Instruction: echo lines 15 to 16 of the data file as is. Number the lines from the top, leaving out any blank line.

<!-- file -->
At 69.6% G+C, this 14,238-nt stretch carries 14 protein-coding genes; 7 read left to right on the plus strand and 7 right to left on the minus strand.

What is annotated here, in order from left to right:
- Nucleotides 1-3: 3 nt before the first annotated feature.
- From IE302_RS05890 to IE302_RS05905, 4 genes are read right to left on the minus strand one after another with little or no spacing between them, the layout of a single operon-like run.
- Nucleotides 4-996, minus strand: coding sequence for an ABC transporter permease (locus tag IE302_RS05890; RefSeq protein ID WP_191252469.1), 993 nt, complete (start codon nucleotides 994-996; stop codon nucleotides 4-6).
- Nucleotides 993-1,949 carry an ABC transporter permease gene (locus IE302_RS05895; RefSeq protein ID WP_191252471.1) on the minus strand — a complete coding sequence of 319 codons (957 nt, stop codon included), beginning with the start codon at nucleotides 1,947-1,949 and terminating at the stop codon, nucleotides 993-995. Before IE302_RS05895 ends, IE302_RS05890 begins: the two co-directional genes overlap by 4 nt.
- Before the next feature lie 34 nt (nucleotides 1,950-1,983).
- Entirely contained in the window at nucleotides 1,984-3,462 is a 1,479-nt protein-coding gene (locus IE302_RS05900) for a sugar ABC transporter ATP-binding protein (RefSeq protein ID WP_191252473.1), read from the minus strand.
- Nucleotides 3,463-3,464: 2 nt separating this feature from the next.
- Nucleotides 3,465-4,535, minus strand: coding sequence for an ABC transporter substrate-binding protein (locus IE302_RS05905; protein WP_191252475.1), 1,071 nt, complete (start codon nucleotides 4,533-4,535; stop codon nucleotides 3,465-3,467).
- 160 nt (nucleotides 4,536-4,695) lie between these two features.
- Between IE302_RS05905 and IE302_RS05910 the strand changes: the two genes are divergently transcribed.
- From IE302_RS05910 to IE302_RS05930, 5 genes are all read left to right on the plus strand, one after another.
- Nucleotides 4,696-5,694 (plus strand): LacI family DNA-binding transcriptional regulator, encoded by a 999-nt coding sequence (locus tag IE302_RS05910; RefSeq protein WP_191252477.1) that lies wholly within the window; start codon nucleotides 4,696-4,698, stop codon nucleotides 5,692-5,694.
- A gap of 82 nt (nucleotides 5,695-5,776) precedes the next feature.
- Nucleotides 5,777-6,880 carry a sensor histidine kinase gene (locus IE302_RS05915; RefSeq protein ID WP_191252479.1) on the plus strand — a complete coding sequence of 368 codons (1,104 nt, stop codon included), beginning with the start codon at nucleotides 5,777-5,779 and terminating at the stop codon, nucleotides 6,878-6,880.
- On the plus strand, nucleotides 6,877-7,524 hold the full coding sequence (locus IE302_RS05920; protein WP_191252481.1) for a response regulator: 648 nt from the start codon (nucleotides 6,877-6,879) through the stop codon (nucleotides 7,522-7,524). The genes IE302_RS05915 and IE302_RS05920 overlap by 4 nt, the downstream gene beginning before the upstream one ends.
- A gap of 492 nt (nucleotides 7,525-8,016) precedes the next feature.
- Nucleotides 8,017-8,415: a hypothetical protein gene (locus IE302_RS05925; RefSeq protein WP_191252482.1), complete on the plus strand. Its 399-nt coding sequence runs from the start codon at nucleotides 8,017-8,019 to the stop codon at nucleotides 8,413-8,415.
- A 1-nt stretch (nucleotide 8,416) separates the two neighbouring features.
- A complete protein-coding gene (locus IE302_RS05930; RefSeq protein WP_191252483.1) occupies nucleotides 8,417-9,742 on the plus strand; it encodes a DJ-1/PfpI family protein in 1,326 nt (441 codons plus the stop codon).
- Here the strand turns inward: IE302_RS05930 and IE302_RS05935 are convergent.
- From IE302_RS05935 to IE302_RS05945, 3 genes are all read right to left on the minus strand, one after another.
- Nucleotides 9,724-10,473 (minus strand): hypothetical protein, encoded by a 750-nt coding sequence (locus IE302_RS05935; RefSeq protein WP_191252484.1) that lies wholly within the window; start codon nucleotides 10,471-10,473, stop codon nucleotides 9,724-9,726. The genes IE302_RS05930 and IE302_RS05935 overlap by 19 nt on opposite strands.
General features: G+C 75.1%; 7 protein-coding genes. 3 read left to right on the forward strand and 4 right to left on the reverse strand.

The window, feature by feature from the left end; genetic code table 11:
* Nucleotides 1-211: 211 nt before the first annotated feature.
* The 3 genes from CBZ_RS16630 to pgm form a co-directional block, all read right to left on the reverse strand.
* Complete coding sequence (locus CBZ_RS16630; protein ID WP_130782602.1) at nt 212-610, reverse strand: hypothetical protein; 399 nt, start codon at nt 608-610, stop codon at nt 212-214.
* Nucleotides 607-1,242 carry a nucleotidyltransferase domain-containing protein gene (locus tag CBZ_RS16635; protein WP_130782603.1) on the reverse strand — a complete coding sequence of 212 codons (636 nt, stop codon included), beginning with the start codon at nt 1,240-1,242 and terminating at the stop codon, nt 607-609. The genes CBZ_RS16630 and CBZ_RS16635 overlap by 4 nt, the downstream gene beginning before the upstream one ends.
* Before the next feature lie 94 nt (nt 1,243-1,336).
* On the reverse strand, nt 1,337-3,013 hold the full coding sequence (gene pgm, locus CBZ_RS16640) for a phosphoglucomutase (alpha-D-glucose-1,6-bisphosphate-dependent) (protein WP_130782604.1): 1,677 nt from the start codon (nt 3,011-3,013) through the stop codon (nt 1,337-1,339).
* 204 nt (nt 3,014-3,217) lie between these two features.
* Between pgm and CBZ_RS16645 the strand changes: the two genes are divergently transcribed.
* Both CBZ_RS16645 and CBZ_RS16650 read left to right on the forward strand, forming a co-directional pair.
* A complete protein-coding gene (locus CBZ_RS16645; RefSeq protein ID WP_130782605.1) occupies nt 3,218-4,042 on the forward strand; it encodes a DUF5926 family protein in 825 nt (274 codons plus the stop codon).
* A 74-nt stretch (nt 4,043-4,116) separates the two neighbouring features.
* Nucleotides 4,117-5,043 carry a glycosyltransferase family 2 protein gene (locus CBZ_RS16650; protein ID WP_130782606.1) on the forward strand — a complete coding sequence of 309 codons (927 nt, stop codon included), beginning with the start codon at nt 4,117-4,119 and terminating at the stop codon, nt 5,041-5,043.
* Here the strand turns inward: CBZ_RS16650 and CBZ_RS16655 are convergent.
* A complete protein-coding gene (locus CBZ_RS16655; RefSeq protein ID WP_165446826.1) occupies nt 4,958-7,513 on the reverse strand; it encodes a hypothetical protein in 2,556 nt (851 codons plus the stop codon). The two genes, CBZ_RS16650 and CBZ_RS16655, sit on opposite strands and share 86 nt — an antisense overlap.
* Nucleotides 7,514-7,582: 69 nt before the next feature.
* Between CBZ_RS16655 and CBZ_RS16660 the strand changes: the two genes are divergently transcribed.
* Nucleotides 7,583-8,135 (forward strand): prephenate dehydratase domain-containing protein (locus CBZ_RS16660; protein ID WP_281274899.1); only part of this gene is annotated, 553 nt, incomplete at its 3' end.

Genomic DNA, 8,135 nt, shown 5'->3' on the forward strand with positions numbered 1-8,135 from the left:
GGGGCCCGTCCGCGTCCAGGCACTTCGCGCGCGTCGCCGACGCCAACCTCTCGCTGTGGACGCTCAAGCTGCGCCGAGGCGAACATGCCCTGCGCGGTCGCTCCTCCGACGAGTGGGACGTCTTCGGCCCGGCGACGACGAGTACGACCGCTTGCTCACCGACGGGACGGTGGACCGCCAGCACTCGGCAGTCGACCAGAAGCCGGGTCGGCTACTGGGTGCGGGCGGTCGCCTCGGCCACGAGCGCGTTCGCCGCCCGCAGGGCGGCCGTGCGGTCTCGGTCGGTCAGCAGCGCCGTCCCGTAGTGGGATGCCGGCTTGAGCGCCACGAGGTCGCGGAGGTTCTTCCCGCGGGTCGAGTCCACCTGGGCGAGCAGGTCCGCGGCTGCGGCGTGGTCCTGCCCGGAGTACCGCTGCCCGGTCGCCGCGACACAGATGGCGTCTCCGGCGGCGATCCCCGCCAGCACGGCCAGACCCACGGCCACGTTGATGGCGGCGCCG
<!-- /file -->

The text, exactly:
- A gap of 82 nt (nucleotides 5,695-5,776) precedes the next feature.
- Nucleotides 5,777-6,880 carry a sensor histidine kinase gene (locus IE302_RS05915; RefSeq protein ID WP_191252479.1) on the plus strand — a complete coding sequence of 368 codons (1,104 nt, stop codon included), beginning with the start codon at nucleotides 5,777-5,779 and terminating at the stop codon, nucleotides 6,878-6,880.